Contractors Guild, Ainsworth, Symtech, Plan and ACML donated their services to temporarily reconfigure the buildings' automated lighting systems, while a crew of staff and volunteers worked to open and close blinds on over 6,000 windows across the TD Centre's five towers to create the message "Less is more or" in 100-foot-tall lights.

A media statement called it the largest public art project of its kind undertaken anywhere in the world.

Read more: Electricians Provide Assistance...

 

CSA

 

By William (Bill) Burr

In this article: Section 56 — Optical fibre cables. Section 56 is a supplementary or amendatory section of the code and applies to the installation of optical fibre cables in conjunction with all other electrical systems. Rule 56-002 provides a special terminology definition for an Optical Fibre Cable — a cable consisting of one or more optical fibres that transmits modulated light for the purpose of control, signalling or communications.

Rule 56-102 outlines that there are three types of optical fibre cables.



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Wind Farm

 

Wind technicians have been working to keep Canada’s turbines turning for a long time now.

TransAlta’s Cowley Ridge Wind Farm was one of the first commercial facilities in the country with the original technicians back in 1993 describing their experiences of being “up so high” and that “there was nothing like it.”

Sitting on 25 meter tall lattice work towers, these machines were less than a third of the height of most tubular wind turbine towers today. However, many of the same skills learned on these first sites are still relevant today even though the technology has certainly progressed.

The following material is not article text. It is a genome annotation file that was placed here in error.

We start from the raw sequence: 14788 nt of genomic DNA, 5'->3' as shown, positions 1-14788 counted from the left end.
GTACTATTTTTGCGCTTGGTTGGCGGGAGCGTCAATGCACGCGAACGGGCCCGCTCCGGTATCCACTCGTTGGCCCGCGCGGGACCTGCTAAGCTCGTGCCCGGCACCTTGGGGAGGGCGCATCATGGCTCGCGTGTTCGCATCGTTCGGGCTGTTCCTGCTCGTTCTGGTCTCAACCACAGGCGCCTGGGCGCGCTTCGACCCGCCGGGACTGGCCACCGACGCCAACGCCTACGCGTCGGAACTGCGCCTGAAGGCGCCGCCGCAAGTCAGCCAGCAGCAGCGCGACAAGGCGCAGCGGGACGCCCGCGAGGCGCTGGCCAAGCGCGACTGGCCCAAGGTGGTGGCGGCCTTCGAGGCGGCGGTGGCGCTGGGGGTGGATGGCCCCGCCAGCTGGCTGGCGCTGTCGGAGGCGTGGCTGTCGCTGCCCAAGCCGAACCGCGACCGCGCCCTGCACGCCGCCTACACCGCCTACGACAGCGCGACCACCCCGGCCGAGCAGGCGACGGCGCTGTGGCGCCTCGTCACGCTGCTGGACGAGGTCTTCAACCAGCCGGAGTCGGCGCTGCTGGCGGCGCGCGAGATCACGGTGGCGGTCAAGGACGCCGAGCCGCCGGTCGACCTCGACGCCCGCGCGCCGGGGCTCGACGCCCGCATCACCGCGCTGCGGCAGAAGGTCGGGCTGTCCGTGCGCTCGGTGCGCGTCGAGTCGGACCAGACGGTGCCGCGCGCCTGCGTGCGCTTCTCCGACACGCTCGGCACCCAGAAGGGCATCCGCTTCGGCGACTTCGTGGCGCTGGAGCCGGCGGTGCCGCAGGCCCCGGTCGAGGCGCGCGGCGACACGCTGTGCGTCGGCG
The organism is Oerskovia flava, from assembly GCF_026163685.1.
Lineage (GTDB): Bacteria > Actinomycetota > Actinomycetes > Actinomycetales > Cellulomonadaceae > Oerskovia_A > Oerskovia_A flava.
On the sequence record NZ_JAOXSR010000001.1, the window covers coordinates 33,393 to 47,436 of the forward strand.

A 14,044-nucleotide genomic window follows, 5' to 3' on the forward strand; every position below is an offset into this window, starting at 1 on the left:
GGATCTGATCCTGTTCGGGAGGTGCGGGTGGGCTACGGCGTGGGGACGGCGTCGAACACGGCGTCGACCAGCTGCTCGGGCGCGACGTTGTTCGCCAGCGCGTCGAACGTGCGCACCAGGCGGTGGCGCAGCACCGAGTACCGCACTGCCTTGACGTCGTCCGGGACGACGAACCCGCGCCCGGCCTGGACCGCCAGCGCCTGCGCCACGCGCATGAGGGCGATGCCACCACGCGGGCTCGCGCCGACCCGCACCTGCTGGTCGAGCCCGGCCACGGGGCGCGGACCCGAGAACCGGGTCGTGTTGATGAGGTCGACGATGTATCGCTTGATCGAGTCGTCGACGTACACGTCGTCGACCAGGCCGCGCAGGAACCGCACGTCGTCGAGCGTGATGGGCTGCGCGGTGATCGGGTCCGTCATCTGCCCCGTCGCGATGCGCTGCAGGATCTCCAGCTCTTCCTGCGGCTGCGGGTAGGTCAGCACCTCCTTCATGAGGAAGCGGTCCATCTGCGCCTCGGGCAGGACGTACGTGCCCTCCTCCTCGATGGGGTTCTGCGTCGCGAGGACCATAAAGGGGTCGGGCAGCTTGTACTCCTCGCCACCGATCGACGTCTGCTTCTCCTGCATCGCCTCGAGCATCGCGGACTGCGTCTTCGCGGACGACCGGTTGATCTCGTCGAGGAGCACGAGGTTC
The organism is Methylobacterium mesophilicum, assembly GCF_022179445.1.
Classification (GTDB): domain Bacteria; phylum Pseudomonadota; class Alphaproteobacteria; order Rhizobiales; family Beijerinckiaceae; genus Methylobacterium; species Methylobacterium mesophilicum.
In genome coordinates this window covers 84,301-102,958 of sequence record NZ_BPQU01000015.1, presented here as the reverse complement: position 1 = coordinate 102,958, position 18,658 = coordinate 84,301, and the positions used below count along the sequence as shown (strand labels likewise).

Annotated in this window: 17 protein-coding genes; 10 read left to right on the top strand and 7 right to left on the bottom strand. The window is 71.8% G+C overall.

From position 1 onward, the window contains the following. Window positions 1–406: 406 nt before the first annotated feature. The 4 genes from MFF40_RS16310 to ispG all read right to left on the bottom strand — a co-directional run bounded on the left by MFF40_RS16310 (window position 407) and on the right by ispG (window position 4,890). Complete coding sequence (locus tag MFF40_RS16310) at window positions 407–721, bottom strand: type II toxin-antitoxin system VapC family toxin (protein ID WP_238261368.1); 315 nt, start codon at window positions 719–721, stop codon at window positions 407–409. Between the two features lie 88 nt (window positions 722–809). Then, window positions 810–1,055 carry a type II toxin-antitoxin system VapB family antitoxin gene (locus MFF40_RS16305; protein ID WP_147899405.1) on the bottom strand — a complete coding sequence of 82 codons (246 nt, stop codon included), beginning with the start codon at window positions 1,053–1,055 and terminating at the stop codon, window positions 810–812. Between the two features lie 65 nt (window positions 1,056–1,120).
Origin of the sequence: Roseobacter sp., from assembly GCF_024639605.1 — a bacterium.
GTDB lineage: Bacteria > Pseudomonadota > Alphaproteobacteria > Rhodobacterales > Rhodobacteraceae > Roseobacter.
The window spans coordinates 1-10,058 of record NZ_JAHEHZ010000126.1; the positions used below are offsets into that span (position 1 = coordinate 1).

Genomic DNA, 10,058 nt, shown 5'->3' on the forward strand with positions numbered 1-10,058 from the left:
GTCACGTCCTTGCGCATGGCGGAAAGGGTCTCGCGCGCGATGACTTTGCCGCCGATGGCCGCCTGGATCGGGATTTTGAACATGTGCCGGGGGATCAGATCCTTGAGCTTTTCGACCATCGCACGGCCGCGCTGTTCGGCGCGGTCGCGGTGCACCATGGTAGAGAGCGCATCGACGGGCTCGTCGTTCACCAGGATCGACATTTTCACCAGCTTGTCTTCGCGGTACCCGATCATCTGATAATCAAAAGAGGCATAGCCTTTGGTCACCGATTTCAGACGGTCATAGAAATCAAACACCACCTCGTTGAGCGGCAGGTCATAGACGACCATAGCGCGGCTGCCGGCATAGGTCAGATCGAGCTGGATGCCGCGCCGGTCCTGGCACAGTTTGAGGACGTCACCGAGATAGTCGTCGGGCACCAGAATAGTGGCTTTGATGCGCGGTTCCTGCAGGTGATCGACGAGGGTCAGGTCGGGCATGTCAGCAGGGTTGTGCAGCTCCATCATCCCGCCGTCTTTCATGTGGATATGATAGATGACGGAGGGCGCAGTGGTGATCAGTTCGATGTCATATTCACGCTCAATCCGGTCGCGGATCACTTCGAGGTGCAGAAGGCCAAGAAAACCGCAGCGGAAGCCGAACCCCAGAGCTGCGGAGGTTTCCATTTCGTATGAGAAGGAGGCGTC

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Copper $US Dollar price per pound

Gordon M

 Gordon MacDonald is a cheerful, driven individual who loves to be challenged, a trait that suits him well as a lighting specialist overseeing retrofit projects for Rexel in New Brunswick and P.E.I. He also has had a unique introduction to the field he now works in. 

Gordon was born and raised in Moncton, New Brunswick and has lived there for most of his life. He has an incredibly busy home life that extends to his children, stepchildren and grandchildren. Beyond family life he enjoys “playing guitar and piano, going target shooting, cooking BBQ, trying new foods and learning new things.”

How One Hospital Is Improving Patient Care with Advanced Analytics Demand for healthcare is outstripping capacity, but Toronto’s Humber River Hospital has a solution: a digital Command Centre powered by GE’s Wall of Analytics. As populations grow and age, many hospitals are being stretched past their limits. Rather than apply temporary or partial fixes to address the challenges that underlie this busy, acute care hospital, Toronto’s Humber River Hospital has chosen to implement a holistic, state-of-the-art hospital command centre that will enable it to achieve radical gains in quality and efficiency.

The hospital partnered with GE Healthcare Partners to conceive, design and build the new 4,500 square-foot command centre, a cornerstone of which will be GE’s Wall of Analytics that processes real-time data from multiple source systems across the hospital.

Read more: How One Hospital is ...